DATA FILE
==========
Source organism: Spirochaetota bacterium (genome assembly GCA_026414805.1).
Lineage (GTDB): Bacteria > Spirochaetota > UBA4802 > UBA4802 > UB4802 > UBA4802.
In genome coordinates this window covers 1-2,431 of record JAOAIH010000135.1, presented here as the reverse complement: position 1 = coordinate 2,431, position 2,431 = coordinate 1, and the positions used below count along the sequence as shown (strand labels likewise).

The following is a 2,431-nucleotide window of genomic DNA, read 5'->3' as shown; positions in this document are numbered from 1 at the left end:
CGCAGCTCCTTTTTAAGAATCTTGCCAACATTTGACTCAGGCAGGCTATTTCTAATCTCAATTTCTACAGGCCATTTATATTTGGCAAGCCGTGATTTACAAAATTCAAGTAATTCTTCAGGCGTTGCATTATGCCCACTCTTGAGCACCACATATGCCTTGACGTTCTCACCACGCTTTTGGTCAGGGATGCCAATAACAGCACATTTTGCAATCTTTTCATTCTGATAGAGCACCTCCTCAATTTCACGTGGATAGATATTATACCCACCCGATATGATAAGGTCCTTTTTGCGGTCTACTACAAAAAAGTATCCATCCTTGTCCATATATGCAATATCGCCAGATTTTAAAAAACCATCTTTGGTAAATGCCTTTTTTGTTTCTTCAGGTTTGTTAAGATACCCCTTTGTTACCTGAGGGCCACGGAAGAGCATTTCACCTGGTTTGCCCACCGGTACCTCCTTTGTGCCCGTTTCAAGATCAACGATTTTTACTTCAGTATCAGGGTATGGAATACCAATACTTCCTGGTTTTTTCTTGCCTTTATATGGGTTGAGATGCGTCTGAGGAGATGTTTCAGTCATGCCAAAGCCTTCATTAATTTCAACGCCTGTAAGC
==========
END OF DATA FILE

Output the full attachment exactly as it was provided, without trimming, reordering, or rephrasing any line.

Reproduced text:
Source organism: Spirochaetota bacterium (genome assembly GCA_026414805.1).
Lineage (GTDB): Bacteria > Spirochaetota > UBA4802 > UBA4802 > UB4802 > UBA4802.
In genome coordinates this window covers 1-2,431 of record JAOAIH010000135.1, presented here as the reverse complement: position 1 = coordinate 2,431, position 2,431 = coordinate 1, and the positions used below count along the sequence as shown (strand labels likewise).

The following is a 2,431-nucleotide window of genomic DNA, read 5'->3' as shown; positions in this document are numbered from 1 at the left end:
CGCAGCTCCTTTTTAAGAATCTTGCCAACATTTGACTCAGGCAGGCTATTTCTAATCTCAATTTCTACAGGCCATTTATATTTGGCAAGCCGTGATTTACAAAATTCAAGTAATTCTTCAGGCGTTGCATTATGCCCACTCTTGAGCACCACATATGCCTTGACGTTCTCACCACGCTTTTGGTCAGGGATGCCAATAACAGCACATTTTGCAATCTTTTCATTCTGATAGAGCACCTCCTCAATTTCACGTGGATAGATATTATACCCACCCGATATGATAAGGTCCTTTTTGCGGTCTACTACAAAAAAGTATCCATCCTTGTCCATATATGCAATATCGCCAGATTTTAAAAAACCATCTTTGGTAAATGCCTTTTTTGTTTCTTCAGGTTTGTTAAGATACCCCTTTGTTACCTGAGGGCCACGGAAGAGCATTTCACCTGGTTTGCCCACCGGTACCTCCTTTGTGCCCGTTTCAAGATCAACGATTTTTACTTCAGTATCAGGGTATGGAATACCAATACTTCCTGGTTTTTTCTTGCCTTTATATGGGTTGAGATGCGTCTGAGGAGATGTTTCAGTCATGCCAAAGCCTTCATTAATTTCAACGCCTGTAAGC